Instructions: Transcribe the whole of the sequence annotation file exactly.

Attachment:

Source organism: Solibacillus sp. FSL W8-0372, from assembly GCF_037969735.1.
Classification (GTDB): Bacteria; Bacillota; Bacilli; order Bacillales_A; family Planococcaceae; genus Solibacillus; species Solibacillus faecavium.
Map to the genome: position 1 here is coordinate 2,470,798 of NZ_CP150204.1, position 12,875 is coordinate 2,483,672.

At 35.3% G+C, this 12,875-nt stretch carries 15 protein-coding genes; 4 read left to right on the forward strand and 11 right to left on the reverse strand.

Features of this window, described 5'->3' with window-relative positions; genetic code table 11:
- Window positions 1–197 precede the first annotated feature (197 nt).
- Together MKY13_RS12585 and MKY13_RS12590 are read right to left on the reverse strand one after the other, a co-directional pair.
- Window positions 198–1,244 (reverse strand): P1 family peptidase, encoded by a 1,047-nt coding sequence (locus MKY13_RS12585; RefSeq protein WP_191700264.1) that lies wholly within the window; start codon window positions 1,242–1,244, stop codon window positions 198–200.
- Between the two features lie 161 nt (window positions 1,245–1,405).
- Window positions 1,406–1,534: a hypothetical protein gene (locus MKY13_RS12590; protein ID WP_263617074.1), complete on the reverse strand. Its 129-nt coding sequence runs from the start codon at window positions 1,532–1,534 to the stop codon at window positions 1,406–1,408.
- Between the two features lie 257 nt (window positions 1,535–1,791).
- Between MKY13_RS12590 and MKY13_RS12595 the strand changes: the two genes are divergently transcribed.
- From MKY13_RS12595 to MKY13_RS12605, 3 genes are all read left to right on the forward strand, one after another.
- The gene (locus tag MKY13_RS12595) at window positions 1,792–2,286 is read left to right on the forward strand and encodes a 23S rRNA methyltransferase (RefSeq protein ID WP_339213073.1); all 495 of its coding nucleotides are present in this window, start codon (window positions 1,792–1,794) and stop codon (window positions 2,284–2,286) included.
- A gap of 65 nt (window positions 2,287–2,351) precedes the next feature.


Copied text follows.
Source organism: Solibacillus sp. FSL W8-0372, from assembly GCF_037969735.1.
Classification (GTDB): Bacteria; Bacillota; Bacilli; order Bacillales_A; family Planococcaceae; genus Solibacillus; species Solibacillus faecavium.
Map to the genome: position 1 here is coordinate 2,470,798 of NZ_CP150204.1, position 12,875 is coordinate 2,483,672.

At 35.3% G+C, this 12,875-nt stretch carries 15 protein-coding genes; 4 read left to right on the forward strand and 11 right to left on the reverse strand.

Features of this window, described 5'->3' with window-relative positions; genetic code table 11:
- Window positions 1–197 precede the first annotated feature (197 nt).
- Together MKY13_RS12585 and MKY13_RS12590 are read right to left on the reverse strand one after the other, a co-directional pair.
- Window positions 198–1,244 (reverse strand): P1 family peptidase, encoded by a 1,047-nt coding sequence (locus MKY13_RS12585; RefSeq protein WP_191700264.1) that lies wholly within the window; start codon window positions 1,242–1,244, stop codon window positions 198–200.
- Between the two features lie 161 nt (window positions 1,245–1,405).
- Window positions 1,406–1,534: a hypothetical protein gene (locus MKY13_RS12590; protein ID WP_263617074.1), complete on the reverse strand. Its 129-nt coding sequence runs from the start codon at window positions 1,532–1,534 to the stop codon at window positions 1,406–1,408.
- Between the two features lie 257 nt (window positions 1,535–1,791).
- Between MKY13_RS12590 and MKY13_RS12595 the strand changes: the two genes are divergently transcribed.
- From MKY13_RS12595 to MKY13_RS12605, 3 genes are all read left to right on the forward strand, one after another.
- The gene (locus tag MKY13_RS12595) at window positions 1,792–2,286 is read left to right on the forward strand and encodes a 23S rRNA methyltransferase (RefSeq protein ID WP_339213073.1); all 495 of its coding nucleotides are present in this window, start codon (window positions 1,792–1,794) and stop codon (window positions 2,284–2,286) included.
- A gap of 65 nt (window positions 2,287–2,351) precedes the next feature.